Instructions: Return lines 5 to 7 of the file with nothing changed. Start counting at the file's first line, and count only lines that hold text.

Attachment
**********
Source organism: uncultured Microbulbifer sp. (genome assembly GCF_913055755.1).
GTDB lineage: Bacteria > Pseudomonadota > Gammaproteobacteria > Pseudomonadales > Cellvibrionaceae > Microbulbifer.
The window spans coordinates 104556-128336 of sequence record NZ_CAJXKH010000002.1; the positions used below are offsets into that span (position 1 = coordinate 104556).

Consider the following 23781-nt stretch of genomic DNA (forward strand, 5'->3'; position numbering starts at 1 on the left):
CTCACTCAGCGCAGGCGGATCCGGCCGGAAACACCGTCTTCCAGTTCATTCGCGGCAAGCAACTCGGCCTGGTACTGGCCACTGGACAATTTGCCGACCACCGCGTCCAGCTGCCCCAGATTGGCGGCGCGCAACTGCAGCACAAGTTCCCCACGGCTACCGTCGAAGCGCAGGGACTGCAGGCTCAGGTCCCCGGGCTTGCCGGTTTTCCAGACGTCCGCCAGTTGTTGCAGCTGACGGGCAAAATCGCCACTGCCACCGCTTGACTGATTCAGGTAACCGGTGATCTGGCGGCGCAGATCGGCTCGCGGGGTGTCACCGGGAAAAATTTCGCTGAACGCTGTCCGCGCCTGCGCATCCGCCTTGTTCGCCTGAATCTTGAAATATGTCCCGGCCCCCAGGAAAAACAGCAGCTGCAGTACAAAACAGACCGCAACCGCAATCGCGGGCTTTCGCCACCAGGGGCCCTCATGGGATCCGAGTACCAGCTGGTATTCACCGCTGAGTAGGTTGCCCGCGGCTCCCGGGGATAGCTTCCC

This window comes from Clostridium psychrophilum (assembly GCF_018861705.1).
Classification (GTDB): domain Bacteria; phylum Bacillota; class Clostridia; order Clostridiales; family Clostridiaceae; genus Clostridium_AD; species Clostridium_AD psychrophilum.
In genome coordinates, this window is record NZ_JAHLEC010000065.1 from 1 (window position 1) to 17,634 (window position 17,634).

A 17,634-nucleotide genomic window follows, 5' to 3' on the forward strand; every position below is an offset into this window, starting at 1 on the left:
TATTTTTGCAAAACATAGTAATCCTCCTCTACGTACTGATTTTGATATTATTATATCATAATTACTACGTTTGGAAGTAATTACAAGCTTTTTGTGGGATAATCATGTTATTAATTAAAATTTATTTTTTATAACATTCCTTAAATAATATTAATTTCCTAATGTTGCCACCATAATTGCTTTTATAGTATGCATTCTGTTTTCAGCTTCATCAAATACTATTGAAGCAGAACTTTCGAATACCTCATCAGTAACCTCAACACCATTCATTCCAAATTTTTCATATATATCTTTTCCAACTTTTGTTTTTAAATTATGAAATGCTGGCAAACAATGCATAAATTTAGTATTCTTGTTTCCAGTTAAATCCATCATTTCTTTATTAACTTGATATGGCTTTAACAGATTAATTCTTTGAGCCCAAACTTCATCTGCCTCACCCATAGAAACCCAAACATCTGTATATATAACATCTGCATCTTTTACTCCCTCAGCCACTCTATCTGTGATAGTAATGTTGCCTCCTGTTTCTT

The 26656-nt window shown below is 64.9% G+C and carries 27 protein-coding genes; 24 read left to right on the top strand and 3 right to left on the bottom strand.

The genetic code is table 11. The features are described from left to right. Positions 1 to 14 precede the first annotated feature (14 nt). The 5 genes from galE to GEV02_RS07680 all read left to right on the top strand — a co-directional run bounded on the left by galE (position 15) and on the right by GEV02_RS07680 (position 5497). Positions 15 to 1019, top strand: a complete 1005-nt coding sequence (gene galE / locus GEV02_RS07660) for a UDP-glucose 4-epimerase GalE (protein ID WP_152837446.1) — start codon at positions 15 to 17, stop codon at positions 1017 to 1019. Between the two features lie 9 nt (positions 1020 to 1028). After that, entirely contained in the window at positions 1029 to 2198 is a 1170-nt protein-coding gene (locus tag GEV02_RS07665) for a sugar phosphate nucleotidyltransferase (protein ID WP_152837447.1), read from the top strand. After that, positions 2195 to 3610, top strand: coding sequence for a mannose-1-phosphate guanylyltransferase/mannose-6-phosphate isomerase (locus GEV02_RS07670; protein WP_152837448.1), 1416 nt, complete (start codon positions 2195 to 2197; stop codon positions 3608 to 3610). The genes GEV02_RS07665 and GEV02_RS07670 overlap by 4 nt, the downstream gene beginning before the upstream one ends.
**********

CTCACTCAGCGCAGGCGGATCCGGCCGGAAACACCGTCTTCCAGTTCATTCGCGGCAAGCAACTCGGCCTGGTACTGGCCACTGGACAATTTGCCGACCACCGCGTCCAGCTGCCCCAGATTGGCGGCGCGCAACTGCAGCACAAGTTCCCCACGGCTACCGTCGAAGCGCAGGGACTGCAGGCTCAGGTCCCCGGGCTTGCCGGTTTTCCAGACGTCCGCCAGTTGTTGCAGCTGACGGGCAAAATCGCCACTGCCACCGCTTGACTGATTCAGGTAACCGGTGATCTGGCGGCGCAGATCGGCTCGCGGGGTGTCACCGGGAAAAATTTCGCTGAACGCTGTCCGCGCCTGCGCATCCGCCTTGTTCGCCTGAATCTTGAAATATGTCCCGGCCCCCAGGAAAAACAGCAGCTGCAGTACAAAACAGACCGCAACCGCAATCGCGGGCTTTCGCCACCAGGGGCCCTCATGGGATCCGAGTACCAGCTGGTATTCACCGCTGAGTAGGTTGCCCGCGGCTCCCGGGGATAGCTTCCC

This window comes from Clostridium psychrophilum (assembly GCF_018861705.1).
Classification (GTDB): domain Bacteria; phylum Bacillota; class Clostridia; order Clostridiales; family Clostridiaceae; genus Clostridium_AD; species Clostridium_AD psychrophilum.